We’re spoiled for choice when it comes to audio equipment, with new sound technology coming out every year. The question is, do small details like audio jacks actually affect sound quality?
Headphone jacks affect sound quality significantly. If you’re using a damaged or mismatched jack, the sound will be of poor quality. For this reason, it’s crucial to research and buy the right jack for particular functions to ensure you get the best level of clarity possible.
Let’s explore the different kinds of headphone jacks and what their perks and limitations are. By the end of this article, you’ll have discovered that the headphone jack isn’t a minor detail at all.
Table of Contents
- Types of Headphone Jacks
- Which Headphone Jack Do I Need?
- How Headphone Jacks Filter Out Noise
- Should I Ditch the Wires Altogether?
Types of Headphone Jacks
Jacks typically consist of three parts:
- Tip (T)
- Ring/s (R)
- Sleeve (S)
The type of jack depends on these parts, specifically the number of rings the jack has. The types of jacks are as follows:
- TS – 0 rings
- TRS – 1 ring
- TRRS – 2 rings
- TRRRS – 3 rings
The more rings a jack has, the better the sound quality and the more high-end the equipment is considered to be.
These rings serve to pick up sound and block out any unwanted interference, noise, or distortion that may accompany the sound. The rings deliver mono, stereo, and ground. So, the more rings available, the clearer the sound.
The mono and stereo ensure that sound delivers effectively to both earbuds. The ground filters out any distortion and enhances clarity.
This clarity comes from utilizing positive and negative interference and making them cancel each other out through a process known as Common Mode Rejection (CMR).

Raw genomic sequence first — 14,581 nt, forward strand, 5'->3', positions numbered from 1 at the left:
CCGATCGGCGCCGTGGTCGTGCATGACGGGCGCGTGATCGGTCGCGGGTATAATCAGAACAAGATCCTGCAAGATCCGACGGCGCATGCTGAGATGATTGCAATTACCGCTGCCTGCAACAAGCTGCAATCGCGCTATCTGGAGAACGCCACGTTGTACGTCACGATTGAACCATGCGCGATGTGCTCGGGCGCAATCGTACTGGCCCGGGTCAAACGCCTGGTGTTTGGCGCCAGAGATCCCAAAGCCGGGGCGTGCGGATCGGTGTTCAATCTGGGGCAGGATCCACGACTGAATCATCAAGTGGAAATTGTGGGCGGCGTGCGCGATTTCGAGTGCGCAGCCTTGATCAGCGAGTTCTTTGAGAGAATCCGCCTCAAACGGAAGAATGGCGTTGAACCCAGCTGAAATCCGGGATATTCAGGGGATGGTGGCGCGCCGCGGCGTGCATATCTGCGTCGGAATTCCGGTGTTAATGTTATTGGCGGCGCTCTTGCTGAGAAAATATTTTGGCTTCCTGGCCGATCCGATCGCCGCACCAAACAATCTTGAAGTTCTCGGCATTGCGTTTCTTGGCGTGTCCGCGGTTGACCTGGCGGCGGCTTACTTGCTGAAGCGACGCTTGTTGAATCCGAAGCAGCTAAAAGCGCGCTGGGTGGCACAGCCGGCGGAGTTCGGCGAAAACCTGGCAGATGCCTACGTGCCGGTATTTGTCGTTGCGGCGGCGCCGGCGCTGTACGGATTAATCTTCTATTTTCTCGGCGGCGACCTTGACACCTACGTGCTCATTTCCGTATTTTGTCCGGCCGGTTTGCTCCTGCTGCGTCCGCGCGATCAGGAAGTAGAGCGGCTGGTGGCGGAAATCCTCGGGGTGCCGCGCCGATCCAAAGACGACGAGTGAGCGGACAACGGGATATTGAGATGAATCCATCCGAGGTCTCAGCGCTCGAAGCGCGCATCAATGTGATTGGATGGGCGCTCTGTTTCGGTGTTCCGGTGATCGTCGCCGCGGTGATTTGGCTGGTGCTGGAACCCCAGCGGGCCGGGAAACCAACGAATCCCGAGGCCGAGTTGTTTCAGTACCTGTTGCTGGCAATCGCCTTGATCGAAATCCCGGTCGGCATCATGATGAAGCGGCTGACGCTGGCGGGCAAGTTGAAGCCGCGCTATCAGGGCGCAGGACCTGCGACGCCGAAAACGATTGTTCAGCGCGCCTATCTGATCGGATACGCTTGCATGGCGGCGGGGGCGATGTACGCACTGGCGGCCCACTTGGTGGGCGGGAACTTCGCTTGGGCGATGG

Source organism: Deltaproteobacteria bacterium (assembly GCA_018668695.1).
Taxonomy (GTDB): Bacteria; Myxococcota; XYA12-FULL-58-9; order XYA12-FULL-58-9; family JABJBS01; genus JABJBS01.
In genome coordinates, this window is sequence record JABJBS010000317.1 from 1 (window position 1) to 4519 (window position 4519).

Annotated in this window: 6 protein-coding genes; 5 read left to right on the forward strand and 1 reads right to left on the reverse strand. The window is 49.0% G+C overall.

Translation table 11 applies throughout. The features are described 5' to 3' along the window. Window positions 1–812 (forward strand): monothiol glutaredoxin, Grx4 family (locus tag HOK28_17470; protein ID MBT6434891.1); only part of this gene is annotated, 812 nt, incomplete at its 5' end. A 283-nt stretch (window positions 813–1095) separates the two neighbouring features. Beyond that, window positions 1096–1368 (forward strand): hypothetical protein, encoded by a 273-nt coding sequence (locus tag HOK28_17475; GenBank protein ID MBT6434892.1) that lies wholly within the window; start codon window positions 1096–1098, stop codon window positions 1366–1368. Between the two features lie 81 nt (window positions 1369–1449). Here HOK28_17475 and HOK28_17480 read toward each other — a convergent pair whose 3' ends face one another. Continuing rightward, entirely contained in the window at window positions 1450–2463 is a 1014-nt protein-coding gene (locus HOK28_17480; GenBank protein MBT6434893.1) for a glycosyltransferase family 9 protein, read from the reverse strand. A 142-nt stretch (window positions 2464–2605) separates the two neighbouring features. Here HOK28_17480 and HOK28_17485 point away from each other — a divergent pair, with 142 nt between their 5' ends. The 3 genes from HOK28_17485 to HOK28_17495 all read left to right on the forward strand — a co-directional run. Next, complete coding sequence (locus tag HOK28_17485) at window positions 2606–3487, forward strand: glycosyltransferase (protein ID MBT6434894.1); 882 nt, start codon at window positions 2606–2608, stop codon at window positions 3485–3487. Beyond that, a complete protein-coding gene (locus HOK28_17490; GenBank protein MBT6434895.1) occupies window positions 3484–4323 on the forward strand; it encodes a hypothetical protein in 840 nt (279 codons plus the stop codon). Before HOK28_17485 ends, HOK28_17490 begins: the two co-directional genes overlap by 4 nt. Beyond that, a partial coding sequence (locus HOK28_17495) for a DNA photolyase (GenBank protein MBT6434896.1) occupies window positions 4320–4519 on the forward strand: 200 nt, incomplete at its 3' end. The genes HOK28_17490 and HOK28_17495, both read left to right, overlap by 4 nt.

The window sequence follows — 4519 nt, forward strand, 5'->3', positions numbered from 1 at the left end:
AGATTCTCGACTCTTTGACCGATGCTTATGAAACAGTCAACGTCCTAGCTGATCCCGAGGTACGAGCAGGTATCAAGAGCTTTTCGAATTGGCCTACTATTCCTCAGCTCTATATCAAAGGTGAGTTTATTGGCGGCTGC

We can tell from this description that the TRRRS jack is the most outstanding quality of the four, and it’s the one most commonly used for smartphone headphones or earphones.
On the other hand, TS has no rings and is commonly used for instruments and microphones, items that don’t require sound to be filtered through to different earbuds but instead project one sound.
You use TRS for speakers and microphones and TRRS for standard quality earphones with a ring for microphone capability.
Which Headphone Jack Do I Need?
We’ve looked at the different kinds of jacks in terms of “anatomy,” but now we’re going to discuss how jacks are distinguished in terms of their diameter.
The very tip of a jack is also referred to as a pin, and the size of a jack relies on the diameter of this pin.
There are five standard jack sizes, namely:
- The 2.5 mm (0.09 in)
- The 3.5 mm (0.13 in)
- The 4.4 mm (0.17 in)
- The 6.3 mm (0.24 in)
- The USB-C
It’s important to note that the Type C connector isn’t measured by its diameter and doesn’t have the same anatomy as other jacks. However, it’s used so frequently that it needs to be mentioned.
The 2.5 mm
The 2.5 mm (0.09 in) jack has similar functionality to the 3.5 mm (0.13 in), but it’s used much less frequently. The only situation you’ll see a 2.5 mm (0.09 in) being used nowadays is to connect a headset to a video camera, landline, radio, or even an Xbox console.
Though not as commonplace as the 3.5 mm (0.13 in), the 2.5 mm (0.09 in) isn’t lousy quality by any means. In fact, many of them are TRRS and deliver clear, uninterrupted audio.
The 3.5 mm
The 3.5 mm (0.13 in) is the most common in smartphone audio jacks and was hailed as the best way to listen to music until the USB format took over. 3.5 mm (0.13 in) jacks are the standard for unbalanced audio, along with 6.3 mm (0.24 in) jacks.
The best 3.5 mm (0.13 in) jack is the TRRRS because it can transfer mono, stereo, and microphone signals. However, it can only work with analog sound and cannot actually translate digital data to sound like a USB can.